Weaver had a similar experience. “He didn’t speak a lot during Ice Storm. He’s not a big talker. I doubt that even now that his English is, I’m sure, fantastic, that he’s a big talker. A lot of it is unspoken, and it’s one of the reasons he’s very careful about choosing his actors. I always felt he was giving me kind of, I don’t know, unspoken direction—with his eyes or with his demeanor.”

Sam Elliott, who appeared in Lee’s Hulk, agrees with Weaver’s assessment. “I don’t think Ang was verbally communicative on a major level at all. He had great faith in his actors. He certainly knew if you were on the right road or not. I think that’s a great way to put it. The way [Weaver] put it. I’m a fan of Ang. He’s a wonderful director, needless to say, but beyond that, he’s a great man.”

Yeoh remembers the impact of Lee’s soft-spoken words in those first days planning Crouching Tiger. “I think I was the first stitch in his tapestry,” she recalls. “In 1997, when I was in L.A. on the publicity campaign for the Bond movie, Ang was in town and explained a dream movie. He wanted to do Sense and Sensibility with martial arts. And as he spoke softly, it was like a Chinese water painting unfolding.”

A Heart So Large

Lee’s big heart extends from his relationships with people into his relationships with the characters that populate his films. His films are notable for their compassion for all their characters, whatever their faults or foibles. “He didn’t judge the characters,” Weaver agrees. “I felt he truly loved my character and empathized with her and with her search—mad as it was and empty as it was and disastrous as it was. That kind of unabashed love from the director who’s sort of the creator, especially in Ang’s pieces, really empowers you to rush headlong into the story in a way that you couldn’t otherwise. You know he’ll take care of you. It’s almost like you can forget what happens to the character; you’re just thinking about the moment.”

Weaver saw that trust rewarded in a small choice in one of the crucial scenes in the film. “My character goes down,” she recalls, “after she comes home from that night. The boy’s door is open. And I started toward the door, because I am a mother, and I started towards the door to open it. And he stopped me and just shook his head. I said, ‘Oh,’ and he said, ‘Too ashamed.’ And I said ‘Yes.’ And so I didn’t open the door. I just checked the door to see if they were both in—and I’m so grateful that he said it in such a way. We didn’t discuss it. It was so clear, of course, that I couldn’t. I couldn’t go in there.”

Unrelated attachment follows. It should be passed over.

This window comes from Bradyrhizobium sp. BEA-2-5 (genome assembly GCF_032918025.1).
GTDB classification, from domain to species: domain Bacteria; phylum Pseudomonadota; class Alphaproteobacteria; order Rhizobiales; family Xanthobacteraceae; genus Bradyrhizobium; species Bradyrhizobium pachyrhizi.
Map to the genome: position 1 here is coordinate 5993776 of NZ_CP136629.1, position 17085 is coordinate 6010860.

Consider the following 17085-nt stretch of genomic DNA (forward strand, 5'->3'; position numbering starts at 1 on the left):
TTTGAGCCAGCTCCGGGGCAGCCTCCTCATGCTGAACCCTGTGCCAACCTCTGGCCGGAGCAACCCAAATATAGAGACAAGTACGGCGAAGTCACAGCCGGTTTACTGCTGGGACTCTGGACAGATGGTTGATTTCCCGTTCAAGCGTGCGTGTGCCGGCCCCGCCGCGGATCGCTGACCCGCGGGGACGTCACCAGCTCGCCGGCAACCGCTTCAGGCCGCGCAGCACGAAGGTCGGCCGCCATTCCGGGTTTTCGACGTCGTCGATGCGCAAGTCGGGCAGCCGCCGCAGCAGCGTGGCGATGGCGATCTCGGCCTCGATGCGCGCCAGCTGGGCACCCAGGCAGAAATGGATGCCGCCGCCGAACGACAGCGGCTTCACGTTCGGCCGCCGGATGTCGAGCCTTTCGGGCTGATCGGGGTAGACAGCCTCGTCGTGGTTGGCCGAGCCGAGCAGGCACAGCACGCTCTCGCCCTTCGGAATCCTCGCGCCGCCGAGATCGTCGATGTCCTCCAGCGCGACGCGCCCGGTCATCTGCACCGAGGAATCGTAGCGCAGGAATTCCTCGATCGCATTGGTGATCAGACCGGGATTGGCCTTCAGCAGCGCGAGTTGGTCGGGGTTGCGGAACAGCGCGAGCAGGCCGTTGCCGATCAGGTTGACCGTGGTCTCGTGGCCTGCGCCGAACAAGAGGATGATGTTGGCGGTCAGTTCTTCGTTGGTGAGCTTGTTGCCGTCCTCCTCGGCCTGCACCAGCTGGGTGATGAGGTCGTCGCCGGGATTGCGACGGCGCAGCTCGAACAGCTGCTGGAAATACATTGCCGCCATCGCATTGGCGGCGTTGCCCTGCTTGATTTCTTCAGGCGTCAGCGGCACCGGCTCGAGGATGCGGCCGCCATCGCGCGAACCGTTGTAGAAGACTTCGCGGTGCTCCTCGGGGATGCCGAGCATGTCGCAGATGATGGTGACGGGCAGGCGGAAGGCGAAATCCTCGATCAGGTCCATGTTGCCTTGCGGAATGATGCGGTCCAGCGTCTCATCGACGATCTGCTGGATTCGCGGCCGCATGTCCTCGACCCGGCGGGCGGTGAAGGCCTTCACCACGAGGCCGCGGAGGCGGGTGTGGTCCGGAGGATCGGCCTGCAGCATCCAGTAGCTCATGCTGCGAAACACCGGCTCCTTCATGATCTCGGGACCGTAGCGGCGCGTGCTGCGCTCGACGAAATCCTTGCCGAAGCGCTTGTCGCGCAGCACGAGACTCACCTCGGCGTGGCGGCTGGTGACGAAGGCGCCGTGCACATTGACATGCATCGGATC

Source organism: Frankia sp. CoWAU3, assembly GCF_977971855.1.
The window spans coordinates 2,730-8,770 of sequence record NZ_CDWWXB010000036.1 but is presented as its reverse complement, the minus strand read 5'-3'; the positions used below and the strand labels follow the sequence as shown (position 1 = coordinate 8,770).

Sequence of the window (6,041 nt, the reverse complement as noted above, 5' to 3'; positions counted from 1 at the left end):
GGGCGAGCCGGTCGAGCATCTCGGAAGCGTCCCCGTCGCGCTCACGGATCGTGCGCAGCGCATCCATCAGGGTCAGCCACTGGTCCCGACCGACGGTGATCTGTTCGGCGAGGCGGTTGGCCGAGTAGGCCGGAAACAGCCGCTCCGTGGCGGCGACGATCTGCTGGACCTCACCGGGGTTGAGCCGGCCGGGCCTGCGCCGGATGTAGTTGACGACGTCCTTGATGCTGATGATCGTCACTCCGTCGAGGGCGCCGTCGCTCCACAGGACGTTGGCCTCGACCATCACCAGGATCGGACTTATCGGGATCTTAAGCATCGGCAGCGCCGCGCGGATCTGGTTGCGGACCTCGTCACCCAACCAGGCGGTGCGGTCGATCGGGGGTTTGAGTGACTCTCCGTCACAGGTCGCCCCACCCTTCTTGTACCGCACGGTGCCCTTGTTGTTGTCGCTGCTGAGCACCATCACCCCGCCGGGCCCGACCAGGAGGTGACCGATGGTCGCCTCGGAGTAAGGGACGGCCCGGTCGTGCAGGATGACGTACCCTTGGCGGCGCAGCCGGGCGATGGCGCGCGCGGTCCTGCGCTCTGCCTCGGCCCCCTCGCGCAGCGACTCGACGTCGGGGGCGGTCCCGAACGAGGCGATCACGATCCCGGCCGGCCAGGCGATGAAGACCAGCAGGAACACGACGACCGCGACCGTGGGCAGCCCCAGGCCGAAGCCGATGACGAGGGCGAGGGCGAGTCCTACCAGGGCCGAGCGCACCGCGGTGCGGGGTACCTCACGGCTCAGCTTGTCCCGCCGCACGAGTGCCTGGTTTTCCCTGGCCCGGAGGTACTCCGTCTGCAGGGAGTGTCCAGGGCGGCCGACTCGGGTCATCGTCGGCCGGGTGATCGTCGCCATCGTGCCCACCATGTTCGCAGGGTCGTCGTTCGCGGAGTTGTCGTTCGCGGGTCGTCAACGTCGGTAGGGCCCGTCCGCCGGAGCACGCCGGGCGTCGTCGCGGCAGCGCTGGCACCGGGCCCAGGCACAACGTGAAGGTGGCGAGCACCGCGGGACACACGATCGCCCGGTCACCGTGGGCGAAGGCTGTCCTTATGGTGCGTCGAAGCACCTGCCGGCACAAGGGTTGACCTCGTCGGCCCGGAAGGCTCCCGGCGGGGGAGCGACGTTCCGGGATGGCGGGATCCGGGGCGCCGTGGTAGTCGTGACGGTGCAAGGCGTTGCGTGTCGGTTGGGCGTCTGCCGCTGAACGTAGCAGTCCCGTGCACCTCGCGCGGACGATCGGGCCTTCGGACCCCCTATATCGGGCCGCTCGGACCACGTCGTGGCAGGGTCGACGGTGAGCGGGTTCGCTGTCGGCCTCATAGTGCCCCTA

Sharma also found great comfort from Lee’s warm presence. “If you work with someone as great as Ang, it’s not intimidation. It’s comfort. You feel that if someone can trust you like Ang is, then you just give it all you can and trust him back. Everything will be okay. That’s how I saw it.”

Yeoh recalls a story of her own that reflects Lee’s heart. “I was calling Ang and Bill Kong to inform them with a very heavy heart that I needed knee surgery—I had a bad fall in the last action shot of the action sequence. After months of shooting and waiting two years to do the movie, it would be heartbreaking but I’d understand if he had to change his actor. There was no hesitation: ‘I’ll wait for you,’ he said. ‘Take good care of yourself.’ Ang had told me from the beginning, ‘You are the anchor, the roots of my story.’ Now you understand why I have such great admiration for this man. When we had the emotional scenes, I’d look across the ‘cave’ and see the anguish and tears in his eyes. You know he’s with you every step of the way.”

The Zen Master

In his humility and simplicity, in his calm and in-the-moment presence, in his silence, and in his benevolence, Ang Lee really does embody many of the best qualities of the Buddhist icons he embraces. What Weaver remembers about his approach to the Ice Storm could just as easily be applied to his work as a whole: “It would be so easy to judge these people and turn it into a kind of morality tale. But like a little clockmaker, he sets these people in place. He winds them up and sets them at each other. He knows that in the course of them moving through this landscape, that—I remember him saying—‘the universe will correct it. The universe will correct it.’ Which is a very Buddhist thing to say.”